Beyond Bond: The alternative world of 007
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When it came to saving the world, bedding the babes, breaking Q’s gadgets, James Bond was the man, even if his tongue-in cheek adventures are a long way from the very real spy world of John le Carre and Harry Palmer.
Although Eon productions owned the movie rights to the Ian Fleming novels, it hasn’t stopped film-makers from making a couple of unofficial Bond flicks as well as several interesting variations on the character. So here are some of the parodies, pastiches, parallels and strange oddities that make up this alternative world of 007!
Casino Royale (1954): Rediscovered after many years lost in the TV archives, this early adaptation of Fleming’s first novel was an episode of a popular American drama anthology series called Climax (1954-58). Unrecognisable from the subsequent films, it follows the original story quite closely. Starring American actor Barry Nelson as CIA agent “Card Sense” Jimmy Bond, it relies more on drama and dialogue than action. Casino Royale was broadcast live so many of the faults that came with early live television are glaringly obvious with cramped low budget sets, technical limitations, missed lines and stiff acting adding to its curiosity value. Although he acquits himself well enough, Nelson lacks the special charisma needed for a good 007. The end result may not be great but it remains a valuable piece of Bond memorabilia.
Carry On Spying (1964): With the Bond series in full swing it was a matter of time before the Carry On gang made their own lampoon of the spy genre. The plot, daft as it was, is actually sound enough for a proper 007 movie as MI6’s not-so-finest Desmond Simpkins (Kenneth Williams in fine nostril flaring mode) and three trainee agents pit their half-wits against The Society for the Extermination of Non-Conforming Humans (STENCH). It’s typically silly stuff that features a great moment when one of the trainees (Charles Hawtrey) introduces himself as Bind. “James?” asks Simpkins. “No, Charlie!” replies Bind. What makes this punch line interesting is that Charlie Bind would return to the cinema a decade later.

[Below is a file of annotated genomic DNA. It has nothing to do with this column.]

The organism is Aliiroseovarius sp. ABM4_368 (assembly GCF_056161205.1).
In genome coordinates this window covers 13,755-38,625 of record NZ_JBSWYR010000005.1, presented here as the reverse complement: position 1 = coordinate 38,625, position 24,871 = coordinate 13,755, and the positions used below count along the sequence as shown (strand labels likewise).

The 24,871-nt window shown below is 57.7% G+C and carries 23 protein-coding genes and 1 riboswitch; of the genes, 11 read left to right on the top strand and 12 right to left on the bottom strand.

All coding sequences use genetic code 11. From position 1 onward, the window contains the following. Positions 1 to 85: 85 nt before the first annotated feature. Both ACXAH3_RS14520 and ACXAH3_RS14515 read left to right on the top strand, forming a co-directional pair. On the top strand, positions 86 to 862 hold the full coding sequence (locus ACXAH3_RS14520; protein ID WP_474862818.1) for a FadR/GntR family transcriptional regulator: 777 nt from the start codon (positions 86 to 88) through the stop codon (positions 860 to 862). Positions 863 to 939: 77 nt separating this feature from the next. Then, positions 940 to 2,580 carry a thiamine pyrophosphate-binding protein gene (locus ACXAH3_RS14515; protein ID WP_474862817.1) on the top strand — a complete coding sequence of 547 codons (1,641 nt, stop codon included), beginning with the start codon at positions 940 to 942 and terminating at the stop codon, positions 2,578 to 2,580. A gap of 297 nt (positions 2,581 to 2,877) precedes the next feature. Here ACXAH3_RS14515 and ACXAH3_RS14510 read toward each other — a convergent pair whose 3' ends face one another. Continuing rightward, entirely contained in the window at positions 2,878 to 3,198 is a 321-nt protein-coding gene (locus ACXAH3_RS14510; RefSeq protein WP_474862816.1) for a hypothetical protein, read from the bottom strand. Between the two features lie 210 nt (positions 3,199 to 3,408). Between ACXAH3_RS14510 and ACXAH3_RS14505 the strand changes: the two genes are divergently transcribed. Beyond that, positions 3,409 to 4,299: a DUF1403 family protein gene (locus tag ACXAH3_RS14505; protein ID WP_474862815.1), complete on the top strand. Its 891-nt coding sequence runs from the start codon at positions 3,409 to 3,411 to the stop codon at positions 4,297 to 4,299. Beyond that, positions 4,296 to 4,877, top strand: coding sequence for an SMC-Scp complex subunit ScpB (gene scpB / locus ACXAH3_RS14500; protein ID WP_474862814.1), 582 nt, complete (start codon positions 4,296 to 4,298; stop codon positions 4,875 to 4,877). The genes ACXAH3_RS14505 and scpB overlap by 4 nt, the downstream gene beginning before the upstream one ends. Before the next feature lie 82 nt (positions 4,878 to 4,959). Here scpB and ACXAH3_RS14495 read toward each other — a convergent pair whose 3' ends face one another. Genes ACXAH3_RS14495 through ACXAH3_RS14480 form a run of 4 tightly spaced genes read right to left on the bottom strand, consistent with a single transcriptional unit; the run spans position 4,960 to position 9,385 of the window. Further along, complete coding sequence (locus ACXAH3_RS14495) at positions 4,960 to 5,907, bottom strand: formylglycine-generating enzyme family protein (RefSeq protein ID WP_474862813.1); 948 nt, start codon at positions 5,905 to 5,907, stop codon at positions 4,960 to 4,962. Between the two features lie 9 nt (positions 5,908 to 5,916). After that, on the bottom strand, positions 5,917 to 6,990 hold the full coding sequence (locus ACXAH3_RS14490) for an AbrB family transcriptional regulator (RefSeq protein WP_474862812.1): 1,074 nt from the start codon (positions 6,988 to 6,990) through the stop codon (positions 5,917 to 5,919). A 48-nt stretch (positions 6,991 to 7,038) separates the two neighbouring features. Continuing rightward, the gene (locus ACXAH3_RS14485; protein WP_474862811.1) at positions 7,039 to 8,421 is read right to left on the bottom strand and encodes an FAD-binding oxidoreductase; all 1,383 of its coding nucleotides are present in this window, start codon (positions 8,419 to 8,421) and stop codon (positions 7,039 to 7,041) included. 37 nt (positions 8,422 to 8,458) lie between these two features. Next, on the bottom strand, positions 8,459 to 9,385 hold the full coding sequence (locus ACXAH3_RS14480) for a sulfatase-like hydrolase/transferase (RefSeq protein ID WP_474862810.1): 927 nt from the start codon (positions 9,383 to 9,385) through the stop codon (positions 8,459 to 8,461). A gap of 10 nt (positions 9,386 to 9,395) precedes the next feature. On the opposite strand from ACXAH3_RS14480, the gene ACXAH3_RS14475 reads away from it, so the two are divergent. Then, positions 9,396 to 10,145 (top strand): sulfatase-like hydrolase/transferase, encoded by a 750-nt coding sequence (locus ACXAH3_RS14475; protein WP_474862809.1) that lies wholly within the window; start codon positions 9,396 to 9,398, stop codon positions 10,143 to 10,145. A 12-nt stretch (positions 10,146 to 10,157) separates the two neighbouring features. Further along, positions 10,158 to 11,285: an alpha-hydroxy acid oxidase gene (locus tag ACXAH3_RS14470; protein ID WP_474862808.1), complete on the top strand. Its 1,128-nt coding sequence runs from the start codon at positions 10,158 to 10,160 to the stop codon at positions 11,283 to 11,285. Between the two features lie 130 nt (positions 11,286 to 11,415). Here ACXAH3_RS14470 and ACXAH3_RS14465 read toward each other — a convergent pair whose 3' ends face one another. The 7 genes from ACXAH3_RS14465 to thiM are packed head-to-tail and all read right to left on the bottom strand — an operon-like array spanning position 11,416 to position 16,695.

Our Man Flint (1966): Hollywood was now getting in on the Bond act with the Matt Helm movie series (1966-69) and TV’s The Man from U. N. C. L. E. (1964-68). But this effort is the ultimate of sixties cool with James Coburn in fine charismatic form as brilliant super-agent Derek Flint. Armed with an outstanding mind and a multi functioning lighter (Q take note!), Flint saves the world in grand style. Shame the sequel In Like Flint (1967) failed to repeat the winning formula. There is one scene were Flint briefly meets up with British agent 0008! The character is played by American actor Robert Gunner, who vaguely resembles Sean Connery. Best known as the astronaut who gets lobotomised in Planet of the Apes (1968), Gunner’s brief career consisted mainly of bit parts. Vanishing from the screens shortly after Planet of the Apes, he died in 1982.
Casino Royale (1967): More spoofing, and this time it's an unofficial film version of the novel in which Sir James Bond (David Niven) comes out of retirement to battle against arch enemies SMERSH. With several writers and directors involved, plus an eclectic cast that includes Peter Sellers, Ursula Andress, Orson Welles and Woody Allen, it must have been more fun to make than it was to watch. In fact the whole thing is rather stupid considering the talent involved. As with many a big budget stinker he made in his later years, Niven maintains his dignity throughout and Allen (as his nephew Jimmy Bond) provides a few priceless moments.